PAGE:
Career options for graduates
A wide range of career options exist for graduates in the financial services sector. These vary from product development to operations to customer service. While most people are under the impression that a banking job means being a relationship manager or a clerk, those are only true for front end retail banking and a typical bank would also employ a wide range of financial experts in their treasury, operations, investment & wealth management divisions. Fresh graduates can be employed either in sales and marketing as a front-line customer business development manager or a relationship manager with a focus on soft skills and engaging customers, or in operations as an analyst or a project manager with a focus on quantitative finance and economic analytical models. The careers in the sector can be quite rewarding in terms of total compensation including perks, especially if one lands a job with one of the many foreign players such as HSBC, which present significant opportunities for a global career. Other sectors such as Insurance (Life, Health, Automotive, etc.), Home and Education loans, Mutual Funds, Microfinance, Credit cards, etc. are all growing at double digits.
Route to required qualifications
Ideally to build a career in finance, people can pursue one of the two paths — study for a qualification in finance (at PG level — MBA or PGDM Finance, Masters in International Finance, Masters in Quantitative Finance; at UG level — BBA in Finance, BFI, B.Com (H)) and get the well known and highly regarded certifications of Chartered Accountancy (CA) or Chartered Financial Analyst (CFA) to boost your career prospects or join a bank/ insurance firm and climb the ladder, learning on the job and growing in the old fashioned way. However, the current set of programs in India do not provide too many options to students to specialise in Finance with only a handful of programs at PG and UG level offering the depth of curriculum and credibility of a recognised name. On the government side, we have the IIMs and some of the university programs such as the MBA at FMS in Delhi, which are well respected for their rigor and quality of students; and at the UG level, colleges such as Sriram College of Commerce and Presidency College Kolkata. A handful of established and upcoming private education programs also show the promise of imparting high quality education and helping develop young professionals.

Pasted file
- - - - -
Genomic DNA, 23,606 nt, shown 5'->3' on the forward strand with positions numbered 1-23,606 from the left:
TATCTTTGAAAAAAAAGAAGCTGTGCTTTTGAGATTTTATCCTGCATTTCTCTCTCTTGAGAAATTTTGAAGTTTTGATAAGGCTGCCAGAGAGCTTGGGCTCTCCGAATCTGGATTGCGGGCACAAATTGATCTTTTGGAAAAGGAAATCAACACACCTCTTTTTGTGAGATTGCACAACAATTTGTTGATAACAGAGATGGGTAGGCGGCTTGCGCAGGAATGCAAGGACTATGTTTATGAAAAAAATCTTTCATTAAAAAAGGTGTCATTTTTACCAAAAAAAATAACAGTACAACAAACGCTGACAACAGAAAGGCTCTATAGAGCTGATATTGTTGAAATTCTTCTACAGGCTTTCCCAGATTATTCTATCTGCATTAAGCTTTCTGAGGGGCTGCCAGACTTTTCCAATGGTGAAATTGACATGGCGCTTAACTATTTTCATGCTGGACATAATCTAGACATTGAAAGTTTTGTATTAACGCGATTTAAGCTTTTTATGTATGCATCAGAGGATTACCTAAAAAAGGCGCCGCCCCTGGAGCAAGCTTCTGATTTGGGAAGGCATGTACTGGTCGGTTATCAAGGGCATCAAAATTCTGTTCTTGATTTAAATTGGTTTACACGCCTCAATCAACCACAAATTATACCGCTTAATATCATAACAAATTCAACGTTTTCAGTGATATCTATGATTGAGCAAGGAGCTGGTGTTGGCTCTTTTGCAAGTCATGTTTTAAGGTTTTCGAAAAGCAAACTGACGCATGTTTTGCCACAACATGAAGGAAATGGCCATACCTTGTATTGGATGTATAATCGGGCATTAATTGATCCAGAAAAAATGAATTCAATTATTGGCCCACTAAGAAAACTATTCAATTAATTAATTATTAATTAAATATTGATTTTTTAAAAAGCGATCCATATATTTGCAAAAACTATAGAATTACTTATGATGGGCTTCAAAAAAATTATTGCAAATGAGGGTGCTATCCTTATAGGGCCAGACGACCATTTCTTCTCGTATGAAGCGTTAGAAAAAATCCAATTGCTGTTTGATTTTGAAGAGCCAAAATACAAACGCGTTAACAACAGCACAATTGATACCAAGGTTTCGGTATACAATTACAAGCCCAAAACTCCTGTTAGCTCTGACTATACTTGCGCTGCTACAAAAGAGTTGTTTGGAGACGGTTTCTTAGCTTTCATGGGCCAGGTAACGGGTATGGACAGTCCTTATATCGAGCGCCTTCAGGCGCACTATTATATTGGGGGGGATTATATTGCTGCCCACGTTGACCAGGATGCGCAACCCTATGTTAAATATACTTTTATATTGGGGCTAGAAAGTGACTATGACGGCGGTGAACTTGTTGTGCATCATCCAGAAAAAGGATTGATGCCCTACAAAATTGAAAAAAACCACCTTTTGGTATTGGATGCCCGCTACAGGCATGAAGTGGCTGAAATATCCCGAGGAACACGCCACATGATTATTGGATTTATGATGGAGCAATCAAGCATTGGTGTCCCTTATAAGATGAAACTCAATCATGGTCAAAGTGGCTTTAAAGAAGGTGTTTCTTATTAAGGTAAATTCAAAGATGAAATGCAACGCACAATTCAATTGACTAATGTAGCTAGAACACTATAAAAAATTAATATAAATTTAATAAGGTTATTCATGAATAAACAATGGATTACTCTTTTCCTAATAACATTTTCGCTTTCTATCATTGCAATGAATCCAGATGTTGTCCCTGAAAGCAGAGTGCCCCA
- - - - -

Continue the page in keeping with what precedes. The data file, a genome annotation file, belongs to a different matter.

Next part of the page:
No matter the choice of program or qualification, students need to ensure a strong grasp of the subject and build the right technical expertise, to be successful in this sector. Also, it is equally important that the students focus on general employability skills such as research, presentations, communication etc. to develop a well rounded personality, which is essential in the rapidly evolving landscape, where one has to wear multiple hats at the same time. n